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My Life At The Movies: Writing

I’ve been blessed with wonderful friends and acquaintances; people who in their infinite kindness lie to my face and tell me I should try my hand at writing. Despite the veiled nature of their suggestions I will again turn a blind eye and put metaphorical pen to digital paper.
Now that the writing is underway, the issue becomes what should I write about? In the past the majority of my literary endeavors have focused on the topics of emotional turmoil, rap music, and the mysteries of God. An eclectic array of subject matter to say the least, but I’d rather write about something new.

As a surprisingly entertaining film entitled “Julie & Julia” plays on the screen in the background, my topic of choice becomes ever more evident… movies. Thus “My Life at the Movies” begins.
In truth, my life at the movies began long ago, when at five years old I leapt fearlessly from atop my basement fireplace onto a checkered sofa below. The movie playing in the background that day was aptly titled “The Boy Who Could Fly,” and because of the effects and impressionable score, as a boy, I thought I could. As a boy movies were my teachers, thee Aristotles to my Alexander, tutoring me about the world I would one day conquer. I’m a man now, and the only excuse I can come up with as to why I haven’t conquered the world yet is because the film isn’t finished yet.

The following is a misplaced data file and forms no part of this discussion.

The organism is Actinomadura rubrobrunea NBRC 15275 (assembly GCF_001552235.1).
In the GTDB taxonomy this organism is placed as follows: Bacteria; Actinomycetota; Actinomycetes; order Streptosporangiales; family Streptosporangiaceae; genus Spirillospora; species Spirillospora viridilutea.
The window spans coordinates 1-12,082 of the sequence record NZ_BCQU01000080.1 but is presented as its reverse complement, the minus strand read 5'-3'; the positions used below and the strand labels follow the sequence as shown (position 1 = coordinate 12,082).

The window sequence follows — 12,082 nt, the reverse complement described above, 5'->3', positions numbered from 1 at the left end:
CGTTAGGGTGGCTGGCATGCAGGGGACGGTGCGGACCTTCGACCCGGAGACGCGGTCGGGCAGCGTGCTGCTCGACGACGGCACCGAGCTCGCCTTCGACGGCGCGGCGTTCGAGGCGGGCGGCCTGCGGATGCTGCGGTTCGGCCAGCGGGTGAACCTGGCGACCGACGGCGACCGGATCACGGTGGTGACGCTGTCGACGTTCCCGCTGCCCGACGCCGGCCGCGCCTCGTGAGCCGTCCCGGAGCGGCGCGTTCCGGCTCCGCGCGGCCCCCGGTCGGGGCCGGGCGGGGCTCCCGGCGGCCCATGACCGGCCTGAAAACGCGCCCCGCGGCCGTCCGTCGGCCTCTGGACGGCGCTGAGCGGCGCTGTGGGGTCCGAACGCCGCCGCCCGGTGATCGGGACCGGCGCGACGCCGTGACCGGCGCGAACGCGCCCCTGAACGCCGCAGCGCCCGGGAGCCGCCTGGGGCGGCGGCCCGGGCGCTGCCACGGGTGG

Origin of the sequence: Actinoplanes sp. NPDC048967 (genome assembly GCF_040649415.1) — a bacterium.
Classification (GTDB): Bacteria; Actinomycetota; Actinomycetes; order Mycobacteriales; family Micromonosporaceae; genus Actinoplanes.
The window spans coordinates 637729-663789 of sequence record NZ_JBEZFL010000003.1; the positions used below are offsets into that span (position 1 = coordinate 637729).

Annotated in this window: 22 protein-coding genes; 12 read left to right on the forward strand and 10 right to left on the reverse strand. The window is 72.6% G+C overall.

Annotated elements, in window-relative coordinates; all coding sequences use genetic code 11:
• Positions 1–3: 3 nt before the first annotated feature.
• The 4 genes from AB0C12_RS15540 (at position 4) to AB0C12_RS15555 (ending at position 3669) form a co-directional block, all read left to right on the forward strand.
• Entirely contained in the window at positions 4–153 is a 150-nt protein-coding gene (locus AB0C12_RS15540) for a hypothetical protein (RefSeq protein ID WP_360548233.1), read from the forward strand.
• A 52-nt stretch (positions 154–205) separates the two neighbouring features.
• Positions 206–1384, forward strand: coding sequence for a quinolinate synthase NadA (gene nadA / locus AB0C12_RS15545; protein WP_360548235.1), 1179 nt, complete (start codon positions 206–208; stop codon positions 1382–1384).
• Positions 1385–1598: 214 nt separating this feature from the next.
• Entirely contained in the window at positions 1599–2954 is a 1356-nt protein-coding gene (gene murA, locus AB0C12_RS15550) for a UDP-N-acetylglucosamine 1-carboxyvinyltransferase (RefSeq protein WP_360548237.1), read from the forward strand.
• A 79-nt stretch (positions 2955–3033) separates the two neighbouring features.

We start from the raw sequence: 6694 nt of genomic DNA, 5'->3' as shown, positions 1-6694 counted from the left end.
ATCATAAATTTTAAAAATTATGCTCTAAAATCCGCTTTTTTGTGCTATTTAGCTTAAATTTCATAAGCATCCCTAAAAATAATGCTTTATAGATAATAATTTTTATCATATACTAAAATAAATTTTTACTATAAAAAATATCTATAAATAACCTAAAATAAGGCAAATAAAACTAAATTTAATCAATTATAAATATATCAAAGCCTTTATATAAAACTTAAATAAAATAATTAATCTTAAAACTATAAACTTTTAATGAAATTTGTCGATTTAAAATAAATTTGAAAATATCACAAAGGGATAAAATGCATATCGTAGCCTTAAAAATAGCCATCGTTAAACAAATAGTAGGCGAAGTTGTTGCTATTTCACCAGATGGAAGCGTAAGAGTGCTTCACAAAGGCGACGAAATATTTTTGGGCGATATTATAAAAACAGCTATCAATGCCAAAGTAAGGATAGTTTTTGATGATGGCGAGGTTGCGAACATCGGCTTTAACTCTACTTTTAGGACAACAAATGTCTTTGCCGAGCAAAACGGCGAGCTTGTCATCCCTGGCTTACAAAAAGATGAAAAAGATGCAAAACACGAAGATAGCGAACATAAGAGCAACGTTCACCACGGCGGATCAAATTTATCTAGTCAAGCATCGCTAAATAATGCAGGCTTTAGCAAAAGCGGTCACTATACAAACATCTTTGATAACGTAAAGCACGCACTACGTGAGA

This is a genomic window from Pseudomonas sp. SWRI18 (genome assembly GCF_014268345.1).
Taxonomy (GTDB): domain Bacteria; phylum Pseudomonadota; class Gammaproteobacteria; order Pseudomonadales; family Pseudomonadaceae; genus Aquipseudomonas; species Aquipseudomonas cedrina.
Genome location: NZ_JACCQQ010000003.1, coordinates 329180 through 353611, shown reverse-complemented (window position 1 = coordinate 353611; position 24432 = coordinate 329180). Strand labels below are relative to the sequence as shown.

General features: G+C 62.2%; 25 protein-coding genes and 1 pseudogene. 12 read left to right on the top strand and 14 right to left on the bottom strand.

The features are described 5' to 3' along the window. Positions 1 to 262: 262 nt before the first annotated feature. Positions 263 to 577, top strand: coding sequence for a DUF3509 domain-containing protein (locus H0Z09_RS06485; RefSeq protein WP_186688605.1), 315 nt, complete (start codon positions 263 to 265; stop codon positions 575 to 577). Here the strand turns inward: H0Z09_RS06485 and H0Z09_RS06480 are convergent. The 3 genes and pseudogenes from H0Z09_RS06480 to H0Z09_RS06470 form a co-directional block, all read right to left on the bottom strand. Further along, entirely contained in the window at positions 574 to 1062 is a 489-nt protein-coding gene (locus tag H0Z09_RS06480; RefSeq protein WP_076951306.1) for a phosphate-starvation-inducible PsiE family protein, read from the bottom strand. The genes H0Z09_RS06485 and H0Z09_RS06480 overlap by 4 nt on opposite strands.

The light still dances across my life’s ‘background screen’, the light still shines upon the world that will one day be my own. Now I know this is quite the self-indulging statement, I know I’m a tad heavy with these poetic-prose; I mean we are just talking about movies after all, aren’t we? Movies are anything but “just movies”! They are the literature of the West, where ink and paper once were now light and sound have come to be.

Don’t you remember the first time you saw Julia Roberts, in a red strapless dress, laugh adorably at Richard Gere as he snapped at her gloved hands? You couldn’t help but fall in love with her. Or the moment Mel Gibson; as William Wallace, finally let go of his treasured totem and through torturous pain scream for redemption? It literally broke your heart. I mean I can literally hear the candescent horns break through those haunting strings while I cast that scene in words. Emotion after all will never be as poignant as when you’re first confronted by a film that will define the rest of your life.

In a way, that is why I feel I have lived my life at the movies. It is not that I am unattached from reality, or a hopeless romantic; it’s that movies have been there to describe my minor adventures on an epically grand scale. That’s why I love them, that’s even why I love to write about them, and why I decided to try this whole idea of writing once again. That’s my life at the movies.
John Godfrey


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